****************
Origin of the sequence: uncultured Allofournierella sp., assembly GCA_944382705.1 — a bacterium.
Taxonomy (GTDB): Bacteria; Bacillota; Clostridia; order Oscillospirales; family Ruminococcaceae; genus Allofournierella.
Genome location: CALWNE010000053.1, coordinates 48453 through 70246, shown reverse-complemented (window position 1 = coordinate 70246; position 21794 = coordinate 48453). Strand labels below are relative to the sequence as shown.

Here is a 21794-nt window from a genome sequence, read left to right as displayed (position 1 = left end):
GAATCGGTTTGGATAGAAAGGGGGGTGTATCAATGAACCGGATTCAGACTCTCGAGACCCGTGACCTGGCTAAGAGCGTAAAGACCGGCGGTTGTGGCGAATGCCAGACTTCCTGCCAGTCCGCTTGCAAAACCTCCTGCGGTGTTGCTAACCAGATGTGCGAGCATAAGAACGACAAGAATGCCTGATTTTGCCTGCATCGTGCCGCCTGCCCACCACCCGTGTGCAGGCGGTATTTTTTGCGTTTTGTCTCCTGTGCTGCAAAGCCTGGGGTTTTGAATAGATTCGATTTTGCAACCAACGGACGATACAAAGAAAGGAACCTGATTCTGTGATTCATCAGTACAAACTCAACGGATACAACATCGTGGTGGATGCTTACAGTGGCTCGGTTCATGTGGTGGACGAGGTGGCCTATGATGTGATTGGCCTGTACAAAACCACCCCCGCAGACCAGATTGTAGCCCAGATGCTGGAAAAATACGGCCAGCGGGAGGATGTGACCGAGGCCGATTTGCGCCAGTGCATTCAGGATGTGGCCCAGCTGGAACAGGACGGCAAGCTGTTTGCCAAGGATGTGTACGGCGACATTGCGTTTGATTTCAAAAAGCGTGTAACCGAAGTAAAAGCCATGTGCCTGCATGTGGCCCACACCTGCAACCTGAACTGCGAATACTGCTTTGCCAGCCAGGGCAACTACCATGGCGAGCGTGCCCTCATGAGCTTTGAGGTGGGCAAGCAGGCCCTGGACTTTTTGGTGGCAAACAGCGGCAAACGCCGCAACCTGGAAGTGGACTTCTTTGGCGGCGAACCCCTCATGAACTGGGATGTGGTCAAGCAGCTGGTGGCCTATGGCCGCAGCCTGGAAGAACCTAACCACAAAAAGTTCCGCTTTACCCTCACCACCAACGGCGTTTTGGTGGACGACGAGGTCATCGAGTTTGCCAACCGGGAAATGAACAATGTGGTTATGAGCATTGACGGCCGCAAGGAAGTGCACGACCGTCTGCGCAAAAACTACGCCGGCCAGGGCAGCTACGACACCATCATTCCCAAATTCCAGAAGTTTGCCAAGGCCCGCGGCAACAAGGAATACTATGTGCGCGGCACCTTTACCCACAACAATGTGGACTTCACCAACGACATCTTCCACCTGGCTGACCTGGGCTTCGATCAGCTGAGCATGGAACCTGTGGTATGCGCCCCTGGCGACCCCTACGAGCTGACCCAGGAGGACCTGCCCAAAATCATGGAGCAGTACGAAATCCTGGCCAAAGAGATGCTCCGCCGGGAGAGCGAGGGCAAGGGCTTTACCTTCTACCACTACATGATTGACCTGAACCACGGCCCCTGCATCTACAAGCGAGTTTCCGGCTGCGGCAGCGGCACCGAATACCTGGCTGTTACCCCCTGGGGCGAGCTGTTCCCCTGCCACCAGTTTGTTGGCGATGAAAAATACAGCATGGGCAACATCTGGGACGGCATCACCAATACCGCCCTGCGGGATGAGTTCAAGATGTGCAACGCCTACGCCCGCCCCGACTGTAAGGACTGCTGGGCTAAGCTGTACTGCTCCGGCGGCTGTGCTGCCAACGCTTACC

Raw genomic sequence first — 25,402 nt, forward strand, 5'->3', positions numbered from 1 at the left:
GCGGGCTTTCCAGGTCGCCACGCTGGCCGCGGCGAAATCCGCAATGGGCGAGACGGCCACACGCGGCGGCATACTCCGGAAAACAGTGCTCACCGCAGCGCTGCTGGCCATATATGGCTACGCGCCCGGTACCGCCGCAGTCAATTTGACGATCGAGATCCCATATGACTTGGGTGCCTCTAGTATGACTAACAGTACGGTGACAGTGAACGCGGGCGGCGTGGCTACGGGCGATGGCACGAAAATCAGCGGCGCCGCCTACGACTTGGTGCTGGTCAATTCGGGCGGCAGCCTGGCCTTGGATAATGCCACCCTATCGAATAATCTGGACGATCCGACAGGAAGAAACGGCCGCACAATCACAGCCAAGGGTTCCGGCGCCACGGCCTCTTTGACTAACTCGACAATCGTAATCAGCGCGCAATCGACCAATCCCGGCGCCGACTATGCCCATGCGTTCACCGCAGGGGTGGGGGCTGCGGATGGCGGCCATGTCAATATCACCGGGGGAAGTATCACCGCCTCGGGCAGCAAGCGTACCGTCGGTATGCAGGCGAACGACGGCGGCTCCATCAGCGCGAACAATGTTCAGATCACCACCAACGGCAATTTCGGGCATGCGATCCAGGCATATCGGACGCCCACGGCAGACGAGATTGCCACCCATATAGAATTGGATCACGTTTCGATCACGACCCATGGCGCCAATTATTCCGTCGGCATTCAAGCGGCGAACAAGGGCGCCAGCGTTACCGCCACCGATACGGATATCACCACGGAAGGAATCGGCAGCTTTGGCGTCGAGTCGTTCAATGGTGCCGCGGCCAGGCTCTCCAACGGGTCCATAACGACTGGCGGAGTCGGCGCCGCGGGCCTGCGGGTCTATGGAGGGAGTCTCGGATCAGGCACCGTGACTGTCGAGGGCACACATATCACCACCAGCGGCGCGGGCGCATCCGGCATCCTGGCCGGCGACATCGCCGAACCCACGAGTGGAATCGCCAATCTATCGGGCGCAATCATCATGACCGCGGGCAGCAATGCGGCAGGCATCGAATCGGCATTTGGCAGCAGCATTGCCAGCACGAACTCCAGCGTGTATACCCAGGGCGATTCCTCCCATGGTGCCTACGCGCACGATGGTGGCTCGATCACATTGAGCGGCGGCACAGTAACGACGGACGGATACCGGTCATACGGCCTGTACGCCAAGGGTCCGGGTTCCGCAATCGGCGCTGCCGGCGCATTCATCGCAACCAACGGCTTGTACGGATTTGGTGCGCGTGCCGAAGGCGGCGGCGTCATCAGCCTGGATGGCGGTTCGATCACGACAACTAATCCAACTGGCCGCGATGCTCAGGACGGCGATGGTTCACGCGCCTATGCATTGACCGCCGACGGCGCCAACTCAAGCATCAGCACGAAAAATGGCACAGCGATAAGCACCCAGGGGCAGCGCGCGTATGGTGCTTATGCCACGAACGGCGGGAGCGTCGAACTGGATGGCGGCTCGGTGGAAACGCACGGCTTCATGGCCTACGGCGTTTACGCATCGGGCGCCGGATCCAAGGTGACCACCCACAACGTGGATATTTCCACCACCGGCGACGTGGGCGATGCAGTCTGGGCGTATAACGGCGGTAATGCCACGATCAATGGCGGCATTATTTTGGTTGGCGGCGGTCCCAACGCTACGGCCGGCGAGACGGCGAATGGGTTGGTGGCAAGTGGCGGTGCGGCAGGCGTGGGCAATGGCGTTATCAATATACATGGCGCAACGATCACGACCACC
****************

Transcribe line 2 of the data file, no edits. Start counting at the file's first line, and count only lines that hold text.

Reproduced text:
Taxonomy (GTDB): Bacteria; Bacillota; Clostridia; order Oscillospirales; family Ruminococcaceae; genus Allofournierella.